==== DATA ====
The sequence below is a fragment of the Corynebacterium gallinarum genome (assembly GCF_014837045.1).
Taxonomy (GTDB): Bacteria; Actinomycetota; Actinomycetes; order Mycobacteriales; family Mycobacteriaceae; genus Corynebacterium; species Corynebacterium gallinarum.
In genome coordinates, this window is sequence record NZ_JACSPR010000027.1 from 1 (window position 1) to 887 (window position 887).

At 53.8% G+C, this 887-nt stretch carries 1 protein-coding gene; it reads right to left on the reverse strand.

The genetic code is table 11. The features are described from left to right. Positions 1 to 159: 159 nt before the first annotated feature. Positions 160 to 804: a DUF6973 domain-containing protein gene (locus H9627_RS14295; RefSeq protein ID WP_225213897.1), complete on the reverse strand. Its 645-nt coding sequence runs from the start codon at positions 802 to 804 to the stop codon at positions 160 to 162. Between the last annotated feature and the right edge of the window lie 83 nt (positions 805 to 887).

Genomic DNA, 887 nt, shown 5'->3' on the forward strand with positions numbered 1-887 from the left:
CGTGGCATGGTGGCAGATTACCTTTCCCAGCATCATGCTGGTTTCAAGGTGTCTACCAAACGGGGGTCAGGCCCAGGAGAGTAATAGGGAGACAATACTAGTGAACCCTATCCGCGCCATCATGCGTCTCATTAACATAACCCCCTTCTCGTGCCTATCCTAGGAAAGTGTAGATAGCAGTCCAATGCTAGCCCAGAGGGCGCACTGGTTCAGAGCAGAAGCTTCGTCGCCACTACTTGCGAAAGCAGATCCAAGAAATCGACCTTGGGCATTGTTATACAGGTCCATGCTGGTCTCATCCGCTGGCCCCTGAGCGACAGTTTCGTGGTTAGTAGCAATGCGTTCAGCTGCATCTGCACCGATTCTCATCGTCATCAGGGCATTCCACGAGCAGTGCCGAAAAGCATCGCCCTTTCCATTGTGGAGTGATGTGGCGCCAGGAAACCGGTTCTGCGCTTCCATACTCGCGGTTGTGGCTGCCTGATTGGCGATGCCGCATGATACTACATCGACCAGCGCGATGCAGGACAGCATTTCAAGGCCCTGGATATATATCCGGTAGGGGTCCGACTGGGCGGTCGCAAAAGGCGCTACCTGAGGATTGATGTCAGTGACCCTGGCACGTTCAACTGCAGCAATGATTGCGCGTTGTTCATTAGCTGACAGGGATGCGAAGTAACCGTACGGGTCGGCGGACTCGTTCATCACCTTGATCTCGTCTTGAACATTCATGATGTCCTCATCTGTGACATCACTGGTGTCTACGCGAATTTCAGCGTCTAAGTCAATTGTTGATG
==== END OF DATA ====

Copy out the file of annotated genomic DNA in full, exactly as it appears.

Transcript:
The sequence below is a fragment of the Corynebacterium gallinarum genome (assembly GCF_014837045.1).
Taxonomy (GTDB): Bacteria; Actinomycetota; Actinomycetes; order Mycobacteriales; family Mycobacteriaceae; genus Corynebacterium; species Corynebacterium gallinarum.
In genome coordinates, this window is sequence record NZ_JACSPR010000027.1 from 1 (window position 1) to 887 (window position 887).

At 53.8% G+C, this 887-nt stretch carries 1 protein-coding gene; it reads right to left on the reverse strand.

The genetic code is table 11. The features are described from left to right. Positions 1 to 159: 159 nt before the first annotated feature. Positions 160 to 804: a DUF6973 domain-containing protein gene (locus H9627_RS14295; RefSeq protein ID WP_225213897.1), complete on the reverse strand. Its 645-nt coding sequence runs from the start codon at positions 802 to 804 to the stop codon at positions 160 to 162. Between the last annotated feature and the right edge of the window lie 83 nt (positions 805 to 887).

Genomic DNA, 887 nt, shown 5'->3' on the forward strand with positions numbered 1-887 from the left:
CGTGGCATGGTGGCAGATTACCTTTCCCAGCATCATGCTGGTTTCAAGGTGTCTACCAAACGGGGGTCAGGCCCAGGAGAGTAATAGGGAGACAATACTAGTGAACCCTATCCGCGCCATCATGCGTCTCATTAACATAACCCCCTTCTCGTGCCTATCCTAGGAAAGTGTAGATAGCAGTCCAATGCTAGCCCAGAGGGCGCACTGGTTCAGAGCAGAAGCTTCGTCGCCACTACTTGCGAAAGCAGATCCAAGAAATCGACCTTGGGCATTGTTATACAGGTCCATGCTGGTCTCATCCGCTGGCCCCTGAGCGACAGTTTCGTGGTTAGTAGCAATGCGTTCAGCTGCATCTGCACCGATTCTCATCGTCATCAGGGCATTCCACGAGCAGTGCCGAAAAGCATCGCCCTTTCCATTGTGGAGTGATGTGGCGCCAGGAAACCGGTTCTGCGCTTCCATACTCGCGGTTGTGGCTGCCTGATTGGCGATGCCGCATGATACTACATCGACCAGCGCGATGCAGGACAGCATTTCAAGGCCCTGGATATATATCCGGTAGGGGTCCGACTGGGCGGTCGCAAAAGGCGCTACCTGAGGATTGATGTCAGTGACCCTGGCACGTTCAACTGCAGCAATGATTGCGCGTTGTTCATTAGCTGACAGGGATGCGAAGTAACCGTACGGGTCGGCGGACTCGTTCATCACCTTGATCTCGTCTTGAACATTCATGATGTCCTCATCTGTGACATCACTGGTGTCTACGCGAATTTCAGCGTCTAAGTCAATTGTTGATG